My name is Sunil Bhambri. I am 22 years old and completed my undergraduate degree in Marketing with a minor in Economics from the University of Utah in May 2010. Both of my parents grew up in India and I have had the opportunity to visit India in the past. Maitri gave me a new perspective of India that was culturally rich, educational, and life changing. I relished the chance to experience and admire India from working in the social sector and being as immersed in the culture as possible.


The summer of 2010 was easily one of the most rewarding summers of my life. I learned a great deal about the NGO sector and was fortunate to see the operations of one that has great advisors located internationally and is directed by dedicated individuals. Maitri provided the opportunity to develop professional skill sets. Applying marketing in a real world setting gave me a chance to learn how to manage online marketing measures such as social media, website development, and learn about various programs and challenges. I had the opportunity to work on research studies to help support projects and enhance communication efforts with means such as slideshows. One of my favorite experiences was tutoring children who were from the surrounding area. Many age groups of children came to get some extra assistance in subjects like math and English. Tutoring was a rewarding experience and interacting with the children was a fun and amazing opportunity.


I cannot say enough about how humbled I was to witness how selfless and caring everyone involved with Maitri was. The Singhs made every effort to ensure that as interns we were learning a great deal about India and gave us every opportunity to experience and immerse in the culture. The office environment was incredibly positive and the entire staff was welcoming, easy to work with, and passionately driven to improve the communities Maitri with which Maitri worked. My fellow interns Jeevan, Chelsea, Jill, Viraj, and Hannah were great and added tremendously to the value of the experience.


Having witnessed an organization like Maitri, it is clear that the social sector of India is progressing and is capable of accomplishing amazing feats. I will never forget being present for the launch of Project Jeevan in the religious town of Vrindavan where many widows began receiving a nutritious meal and daily supplements that will enhance their quality of life and instill the love Maitri was showing. Going to Paharganj and meeting Rickshaw pullers who were the beneficiaries of health camps and services from Maitri proved that organizations exist that do not overlook marginalized populations in India. Another quality of Maitri’s that I will never forget was when victims of domestic violence would end of in the office because they had no place else to turn and the staff and the directors would give their full attention to remedy the situation as best as they could.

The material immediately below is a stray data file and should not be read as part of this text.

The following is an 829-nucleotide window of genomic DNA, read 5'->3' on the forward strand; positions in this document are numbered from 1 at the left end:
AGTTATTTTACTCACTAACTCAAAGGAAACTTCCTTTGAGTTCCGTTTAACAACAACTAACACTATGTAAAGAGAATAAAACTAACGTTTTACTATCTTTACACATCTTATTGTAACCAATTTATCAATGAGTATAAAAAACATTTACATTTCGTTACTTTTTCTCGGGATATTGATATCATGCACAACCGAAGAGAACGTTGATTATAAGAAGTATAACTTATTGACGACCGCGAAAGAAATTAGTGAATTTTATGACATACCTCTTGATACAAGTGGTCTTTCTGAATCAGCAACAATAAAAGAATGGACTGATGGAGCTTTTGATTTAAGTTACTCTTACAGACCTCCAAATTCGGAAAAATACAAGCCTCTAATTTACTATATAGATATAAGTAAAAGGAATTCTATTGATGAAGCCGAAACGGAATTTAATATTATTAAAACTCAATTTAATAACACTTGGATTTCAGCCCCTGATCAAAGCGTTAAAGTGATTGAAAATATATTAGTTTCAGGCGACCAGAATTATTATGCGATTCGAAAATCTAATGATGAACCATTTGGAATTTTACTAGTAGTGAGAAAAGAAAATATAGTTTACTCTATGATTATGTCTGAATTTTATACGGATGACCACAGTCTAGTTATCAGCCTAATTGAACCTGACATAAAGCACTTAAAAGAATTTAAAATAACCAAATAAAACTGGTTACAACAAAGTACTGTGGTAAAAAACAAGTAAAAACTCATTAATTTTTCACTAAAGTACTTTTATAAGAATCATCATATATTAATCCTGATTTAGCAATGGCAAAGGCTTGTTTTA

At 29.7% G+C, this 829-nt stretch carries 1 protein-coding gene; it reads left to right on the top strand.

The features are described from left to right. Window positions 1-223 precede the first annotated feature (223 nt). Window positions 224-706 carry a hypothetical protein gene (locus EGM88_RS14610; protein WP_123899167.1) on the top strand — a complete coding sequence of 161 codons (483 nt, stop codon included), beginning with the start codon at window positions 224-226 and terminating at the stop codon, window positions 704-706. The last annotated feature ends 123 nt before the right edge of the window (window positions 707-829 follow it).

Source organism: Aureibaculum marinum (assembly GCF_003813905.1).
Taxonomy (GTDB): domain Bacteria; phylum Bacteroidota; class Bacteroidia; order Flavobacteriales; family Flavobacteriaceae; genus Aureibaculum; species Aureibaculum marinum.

Maitri did not simply give me a place to develop professional skills by working on projects, nor did it simply enhance my understanding and appreciation of India; Maitri changed my perspective on how and why to help people. Truth be told, one cannot complete an internship with Maitri without becoming a better and more caring person. To all the people I worked with this summer and especially to the Singhs for creating such a wonderful opportunity, aap ki sahaita ke liye aur aap ne jo sab kuch kiya, us ke liye bahut dhanyavad.


James Eagan

May – Aug 2009

My experience at Maitri was certainly memorable. I looked forward to every morning with the kids. They were my neighbors, and they became my friends. Nearly every morning, I was greeted by one of the youngest children, Akosh. He would jump on my back and unceasingly climb across my head and shoulders without little regard for my comfort. I look back on this ritual as a microcosm of my experience. It was not always pleasant, but more often than not, it was endearing and enjoyable. I can’t avoid a deep sense of nostalgia when I reflect on those mornings. This sense attends reflections on my time with the friends I made doing public health work as well. The people at Maitri were very good to me.